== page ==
STILL DRY TODAY: Alabama’s weather won’t change much today… with a partly to mostly sunny sky we expect a high in the 60-65 degree range this afternoon. Clouds will increase tonight as a deep surface low forms in the northern Gulf of Mexico.
THE ALABAMA WEEKEND: Tomorrow will be a cloudy day, and we expect periods of rain through early Sunday morning. The most widespread and heaviest rain will be over the southern quarter of the state; for the northern counties a decent part of the day will be dry with occasional showers. Rain amounts will be 1-2 inches for South Alabama, and generally under 1/2 inch to the north. No risk of severe thunderstorms, and probably no thunder.
Any lingering showers should end by mid-morning Sunday, and some clearing is possible by afternoon as dry air begins to return. The high tomorrow will be in the 58-64 degree range, and mostly in the upper 50s Sunday.
NEXT WEEK: The week will be dry but colder. A freeze is likely over the northern half of Alabama early Tuesday, Wednesday, and Thursday morning. Highs will be mostly in the 50s, but North Alabama won’t get out of the 40s Tuesday.
Looking ahead to Christmas Day; long range guidance suggests a dry day for Alabama with highs in the 50s and 60s… See the video briefing for maps, graphics, and more details.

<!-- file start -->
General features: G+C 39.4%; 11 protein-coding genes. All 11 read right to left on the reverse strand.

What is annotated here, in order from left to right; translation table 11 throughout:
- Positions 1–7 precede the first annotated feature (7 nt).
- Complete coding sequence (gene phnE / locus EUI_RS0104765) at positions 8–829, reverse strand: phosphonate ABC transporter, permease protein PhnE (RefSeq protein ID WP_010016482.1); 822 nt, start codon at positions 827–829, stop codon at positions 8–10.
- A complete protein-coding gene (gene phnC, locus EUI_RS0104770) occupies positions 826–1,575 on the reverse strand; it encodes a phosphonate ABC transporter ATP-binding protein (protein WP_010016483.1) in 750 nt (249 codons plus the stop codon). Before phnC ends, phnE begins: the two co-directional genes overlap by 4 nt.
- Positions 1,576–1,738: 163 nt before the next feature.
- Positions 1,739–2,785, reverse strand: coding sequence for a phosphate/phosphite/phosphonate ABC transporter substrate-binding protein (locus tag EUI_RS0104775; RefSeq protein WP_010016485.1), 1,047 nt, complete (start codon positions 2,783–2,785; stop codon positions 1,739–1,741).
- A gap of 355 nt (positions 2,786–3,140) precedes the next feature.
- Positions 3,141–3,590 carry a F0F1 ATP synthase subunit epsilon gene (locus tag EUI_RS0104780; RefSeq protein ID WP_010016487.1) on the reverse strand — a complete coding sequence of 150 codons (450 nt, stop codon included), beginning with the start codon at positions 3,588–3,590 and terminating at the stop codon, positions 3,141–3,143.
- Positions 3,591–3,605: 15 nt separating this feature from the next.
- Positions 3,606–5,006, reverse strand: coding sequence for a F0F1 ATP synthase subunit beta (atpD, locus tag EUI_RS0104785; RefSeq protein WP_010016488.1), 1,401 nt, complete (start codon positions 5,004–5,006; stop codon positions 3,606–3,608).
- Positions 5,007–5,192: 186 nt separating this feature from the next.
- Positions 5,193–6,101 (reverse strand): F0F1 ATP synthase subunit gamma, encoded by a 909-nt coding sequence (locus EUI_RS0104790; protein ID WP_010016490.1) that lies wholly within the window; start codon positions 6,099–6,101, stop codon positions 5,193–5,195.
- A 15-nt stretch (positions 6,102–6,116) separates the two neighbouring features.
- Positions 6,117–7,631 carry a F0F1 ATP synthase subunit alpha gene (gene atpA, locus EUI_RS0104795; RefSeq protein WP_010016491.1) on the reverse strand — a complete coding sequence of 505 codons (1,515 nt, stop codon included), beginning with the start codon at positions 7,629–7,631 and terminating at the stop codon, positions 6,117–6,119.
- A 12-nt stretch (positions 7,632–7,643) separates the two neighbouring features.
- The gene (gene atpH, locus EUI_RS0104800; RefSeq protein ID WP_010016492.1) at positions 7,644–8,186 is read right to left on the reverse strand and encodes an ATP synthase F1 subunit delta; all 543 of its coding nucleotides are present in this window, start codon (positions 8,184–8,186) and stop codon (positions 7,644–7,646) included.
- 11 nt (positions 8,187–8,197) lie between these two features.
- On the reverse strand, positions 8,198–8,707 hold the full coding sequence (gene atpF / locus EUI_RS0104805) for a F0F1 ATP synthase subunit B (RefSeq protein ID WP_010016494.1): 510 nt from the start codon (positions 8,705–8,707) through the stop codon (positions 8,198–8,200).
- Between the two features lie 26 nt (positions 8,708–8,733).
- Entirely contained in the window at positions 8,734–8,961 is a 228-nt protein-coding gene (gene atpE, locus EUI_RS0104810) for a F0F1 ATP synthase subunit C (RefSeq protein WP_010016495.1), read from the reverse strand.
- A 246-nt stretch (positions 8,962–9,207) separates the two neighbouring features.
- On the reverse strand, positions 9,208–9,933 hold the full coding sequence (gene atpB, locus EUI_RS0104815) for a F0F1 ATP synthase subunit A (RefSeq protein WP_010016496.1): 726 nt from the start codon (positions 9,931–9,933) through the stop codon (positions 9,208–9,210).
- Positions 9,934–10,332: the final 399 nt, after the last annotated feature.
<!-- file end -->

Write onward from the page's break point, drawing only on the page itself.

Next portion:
ON THIS DATE IN 1992: Cyclone John hit the sparsely populated northwest coast of Australia with winds gusting to 185 mph. John was the strongest cyclone to hit Australia in over 100 years.
ON THIS DATE IN 2005: Freezing rain and ice pellets fell throughout portions of the southeast U.S. The accumulation of ice caused about 683,000 utilities customers to lose power from northern Georgia northward through the western Carolinas. The power outages were the result of ice accretions of up to three-quarter inch in thickness. The ice storm was blamed for at least four deaths. The ice storm struck parts of northeast Georgia from the northeast suburbs of Atlanta to Athens and northward to the mountains.
Look for the next video briefing here by 3:00 this afternoon… enjoy the day!
About the Author (Author Profile)
James Spann is one of the most recognized and trusted television meteorologists in the industry. He holds the AMS CCM designation and television seals from the AMS and NWA. He is a past winner of the Broadcast Meteorologist of the Year from both professional organizations.
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